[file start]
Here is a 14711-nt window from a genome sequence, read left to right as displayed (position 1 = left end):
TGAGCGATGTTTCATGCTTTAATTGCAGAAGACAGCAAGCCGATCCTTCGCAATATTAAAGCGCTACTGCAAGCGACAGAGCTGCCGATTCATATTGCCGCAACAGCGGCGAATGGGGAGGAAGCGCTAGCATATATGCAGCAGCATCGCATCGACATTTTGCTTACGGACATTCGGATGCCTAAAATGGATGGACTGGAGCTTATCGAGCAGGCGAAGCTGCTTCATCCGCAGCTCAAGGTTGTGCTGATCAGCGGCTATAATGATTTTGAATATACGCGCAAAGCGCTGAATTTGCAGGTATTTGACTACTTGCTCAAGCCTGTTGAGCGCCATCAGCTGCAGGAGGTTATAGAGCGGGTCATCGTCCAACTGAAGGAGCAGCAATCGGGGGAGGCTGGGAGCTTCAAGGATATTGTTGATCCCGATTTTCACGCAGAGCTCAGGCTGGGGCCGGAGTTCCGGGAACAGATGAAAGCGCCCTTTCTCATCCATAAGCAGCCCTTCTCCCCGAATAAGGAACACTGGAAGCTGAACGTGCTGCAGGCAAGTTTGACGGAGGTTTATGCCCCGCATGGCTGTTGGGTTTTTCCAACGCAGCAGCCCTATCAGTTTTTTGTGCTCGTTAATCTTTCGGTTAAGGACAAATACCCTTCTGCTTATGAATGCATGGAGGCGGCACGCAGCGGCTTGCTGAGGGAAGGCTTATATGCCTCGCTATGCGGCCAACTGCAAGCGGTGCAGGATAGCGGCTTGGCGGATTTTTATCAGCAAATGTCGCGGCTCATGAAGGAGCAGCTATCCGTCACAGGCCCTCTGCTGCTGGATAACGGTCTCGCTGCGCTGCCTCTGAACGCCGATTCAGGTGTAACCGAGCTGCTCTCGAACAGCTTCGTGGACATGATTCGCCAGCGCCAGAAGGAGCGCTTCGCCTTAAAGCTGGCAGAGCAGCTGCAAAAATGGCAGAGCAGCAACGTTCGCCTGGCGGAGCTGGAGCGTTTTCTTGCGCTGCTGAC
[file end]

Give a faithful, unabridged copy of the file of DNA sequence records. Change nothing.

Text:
Here is a 14711-nt window from a genome sequence, read left to right as displayed (position 1 = left end):
TGAGCGATGTTTCATGCTTTAATTGCAGAAGACAGCAAGCCGATCCTTCGCAATATTAAAGCGCTACTGCAAGCGACAGAGCTGCCGATTCATATTGCCGCAACAGCGGCGAATGGGGAGGAAGCGCTAGCATATATGCAGCAGCATCGCATCGACATTTTGCTTACGGACATTCGGATGCCTAAAATGGATGGACTGGAGCTTATCGAGCAGGCGAAGCTGCTTCATCCGCAGCTCAAGGTTGTGCTGATCAGCGGCTATAATGATTTTGAATATACGCGCAAAGCGCTGAATTTGCAGGTATTTGACTACTTGCTCAAGCCTGTTGAGCGCCATCAGCTGCAGGAGGTTATAGAGCGGGTCATCGTCCAACTGAAGGAGCAGCAATCGGGGGAGGCTGGGAGCTTCAAGGATATTGTTGATCCCGATTTTCACGCAGAGCTCAGGCTGGGGCCGGAGTTCCGGGAACAGATGAAAGCGCCCTTTCTCATCCATAAGCAGCCCTTCTCCCCGAATAAGGAACACTGGAAGCTGAACGTGCTGCAGGCAAGTTTGACGGAGGTTTATGCCCCGCATGGCTGTTGGGTTTTTCCAACGCAGCAGCCCTATCAGTTTTTTGTGCTCGTTAATCTTTCGGTTAAGGACAAATACCCTTCTGCTTATGAATGCATGGAGGCGGCACGCAGCGGCTTGCTGAGGGAAGGCTTATATGCCTCGCTATGCGGCCAACTGCAAGCGGTGCAGGATAGCGGCTTGGCGGATTTTTATCAGCAAATGTCGCGGCTCATGAAGGAGCAGCTATCCGTCACAGGCCCTCTGCTGCTGGATAACGGTCTCGCTGCGCTGCCTCTGAACGCCGATTCAGGTGTAACCGAGCTGCTCTCGAACAGCTTCGTGGACATGATTCGCCAGCGCCAGAAGGAGCGCTTCGCCTTAAAGCTGGCAGAGCAGCTGCAAAAATGGCAGAGCAGCAACGTTCGCCTGGCGGAGCTGGAGCGTTTTCTTGCGCTGCTGAC